Comics Startup 101: Legal and Business Tips for the Independent Comics Creator
Part 4: Contracts, Part II
This post is part of a series that grew out of my Comics Startup 101 panel I presented with comics creators at various comic book conventions around the Midwest. You can find the first post discussing doing a clearance search here, the second post discussing choosing a business entity here, and the third post discussing contracts (part I) here. Today, we will talk about understanding and using other parties' contracts.
As always, I must disclaim that this is not meant to be an in-depth guide, nor is it meant to be complete legal advice. Any information provided in these posts is general in nature and should not be relied upon as legal advice. Meaningful legal advice cannot be given without a full understanding of all relevant facts relating to an individual’s situation. As such, you should consult with an attorney for specific legal advice that you might need.
The Contracts of Others
When dealing with contracts from other parties, keep in mind what we talked about in the post on negotiating power and your own contracts. How much will it cost? What will I be doing for them? What will they be doing for me? How long is the agreement? These are some of the primary questions you should be asking, and the answers to them should be reflected in the agreement you are reading. You should also make sure that you understand every section, paragraph, and sentence of the agreement. You do not want to unknowingly give away your rights to your creation or give them an unlimited license to your work. One final tip, if an agreement seems too short, make sure they are not incorporating outside documents into the agreement. I have seen too many people read a one-page contract and fail to follow up with any other document mentioned in it or any hyperlink with additional terms and conditions buried in the agreement. Failing to do so could lead to your unwittingly agreeing to unfavorable contract terms.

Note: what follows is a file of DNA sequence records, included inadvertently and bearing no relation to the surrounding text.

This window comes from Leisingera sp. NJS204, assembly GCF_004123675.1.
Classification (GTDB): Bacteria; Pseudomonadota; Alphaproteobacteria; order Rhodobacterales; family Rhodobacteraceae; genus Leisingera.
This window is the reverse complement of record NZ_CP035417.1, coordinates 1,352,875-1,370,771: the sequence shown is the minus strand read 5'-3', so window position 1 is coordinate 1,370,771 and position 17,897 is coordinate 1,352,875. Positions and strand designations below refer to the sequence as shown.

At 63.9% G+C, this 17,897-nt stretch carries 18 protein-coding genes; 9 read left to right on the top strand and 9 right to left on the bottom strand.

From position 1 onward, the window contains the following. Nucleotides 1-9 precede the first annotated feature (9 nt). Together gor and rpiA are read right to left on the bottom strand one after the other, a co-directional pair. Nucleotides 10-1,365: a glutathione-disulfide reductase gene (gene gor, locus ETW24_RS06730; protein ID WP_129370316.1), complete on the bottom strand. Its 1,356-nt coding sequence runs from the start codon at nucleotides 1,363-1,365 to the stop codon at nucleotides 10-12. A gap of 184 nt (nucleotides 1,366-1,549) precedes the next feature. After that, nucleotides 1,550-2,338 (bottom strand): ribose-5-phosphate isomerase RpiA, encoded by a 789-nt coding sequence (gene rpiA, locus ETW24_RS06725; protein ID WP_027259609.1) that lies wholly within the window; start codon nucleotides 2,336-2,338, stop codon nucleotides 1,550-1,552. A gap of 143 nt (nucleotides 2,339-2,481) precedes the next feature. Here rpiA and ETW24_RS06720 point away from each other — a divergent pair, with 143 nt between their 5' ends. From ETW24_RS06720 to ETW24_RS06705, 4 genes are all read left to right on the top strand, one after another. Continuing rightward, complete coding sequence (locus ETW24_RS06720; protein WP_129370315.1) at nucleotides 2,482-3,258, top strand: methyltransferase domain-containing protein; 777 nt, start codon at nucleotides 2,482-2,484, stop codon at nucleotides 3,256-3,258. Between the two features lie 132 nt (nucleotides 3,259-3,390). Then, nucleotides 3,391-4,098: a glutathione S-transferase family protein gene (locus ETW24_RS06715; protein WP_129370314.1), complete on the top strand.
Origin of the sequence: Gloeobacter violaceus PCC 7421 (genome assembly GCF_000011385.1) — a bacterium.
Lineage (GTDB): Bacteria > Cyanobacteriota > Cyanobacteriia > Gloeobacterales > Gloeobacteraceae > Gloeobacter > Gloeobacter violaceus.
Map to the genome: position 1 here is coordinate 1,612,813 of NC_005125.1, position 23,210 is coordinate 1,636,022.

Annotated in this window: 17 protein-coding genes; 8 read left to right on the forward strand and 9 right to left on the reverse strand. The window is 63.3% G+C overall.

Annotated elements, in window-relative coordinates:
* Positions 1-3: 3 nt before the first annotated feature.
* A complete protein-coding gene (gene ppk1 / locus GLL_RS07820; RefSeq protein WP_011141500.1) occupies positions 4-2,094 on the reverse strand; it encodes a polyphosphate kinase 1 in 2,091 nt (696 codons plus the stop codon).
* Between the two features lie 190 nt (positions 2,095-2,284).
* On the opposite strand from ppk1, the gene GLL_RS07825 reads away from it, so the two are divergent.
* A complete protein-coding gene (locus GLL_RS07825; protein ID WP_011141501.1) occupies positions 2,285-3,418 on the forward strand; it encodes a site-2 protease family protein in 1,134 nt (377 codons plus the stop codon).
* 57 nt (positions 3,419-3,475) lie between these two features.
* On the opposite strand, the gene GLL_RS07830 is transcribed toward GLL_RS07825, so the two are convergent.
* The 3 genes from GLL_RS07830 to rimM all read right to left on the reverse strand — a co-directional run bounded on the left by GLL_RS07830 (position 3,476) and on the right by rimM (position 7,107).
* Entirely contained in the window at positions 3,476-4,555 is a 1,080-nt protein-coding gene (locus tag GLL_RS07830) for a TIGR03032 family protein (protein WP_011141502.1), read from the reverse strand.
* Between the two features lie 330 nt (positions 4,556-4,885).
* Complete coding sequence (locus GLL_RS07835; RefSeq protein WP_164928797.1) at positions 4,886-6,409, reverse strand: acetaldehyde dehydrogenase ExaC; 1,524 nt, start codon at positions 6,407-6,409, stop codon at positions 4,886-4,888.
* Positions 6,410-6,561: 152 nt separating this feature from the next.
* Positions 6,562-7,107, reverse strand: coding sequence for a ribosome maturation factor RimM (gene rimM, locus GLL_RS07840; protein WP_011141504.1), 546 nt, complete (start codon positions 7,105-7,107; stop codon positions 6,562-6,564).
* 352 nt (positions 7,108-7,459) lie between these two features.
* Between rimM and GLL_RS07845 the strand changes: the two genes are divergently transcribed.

For an example of making sure you understand everything in your contract and the possible ramifications, let us look at Alan Moore. Alan Moore gave us, along with Dave Gibbons, one of the most popular and revered graphic novels of all-time: Watchmen. Since creating Watchmen, V for Vendetta, and many other notable titles for DC Comics and its imprints, Moore has had a falling out with the company. His primary reason: he is upset about language in his contract that would return the rights to his creations to him when the comics went out of print. This is a great example of making sure you understand the language in your contract and how it might apply. Moore is upset because this language allowing him to regain the rights to his creations was written into the contract, but the comics have proved so popular that they have never gone out of print. While the language is there, it has become meaningless. So long as DC continues to print Watchmen and V: For Vendetta, Moore will not see the rights to these creations returned to him. While it is easy to understand why he is upset by this situation, it sounds as if it was clearly spelled out in the agreements he signed. As stated above, it is important to understand all of the language in the contracts you are agreeing to and understand the ramifications of that language.
Next: In two weeks, we will start our discussion of intellectual property issues in comic books.
 Itzikoff, Dave, The Vendetta Behind ‘V for Vendetta’, NYTimes.com, Mar. 12, 2006, http://www.nytimes.com/2006/03/12/movies/12itzk.html?_r&_r=0 (last visited March 25, 2016).
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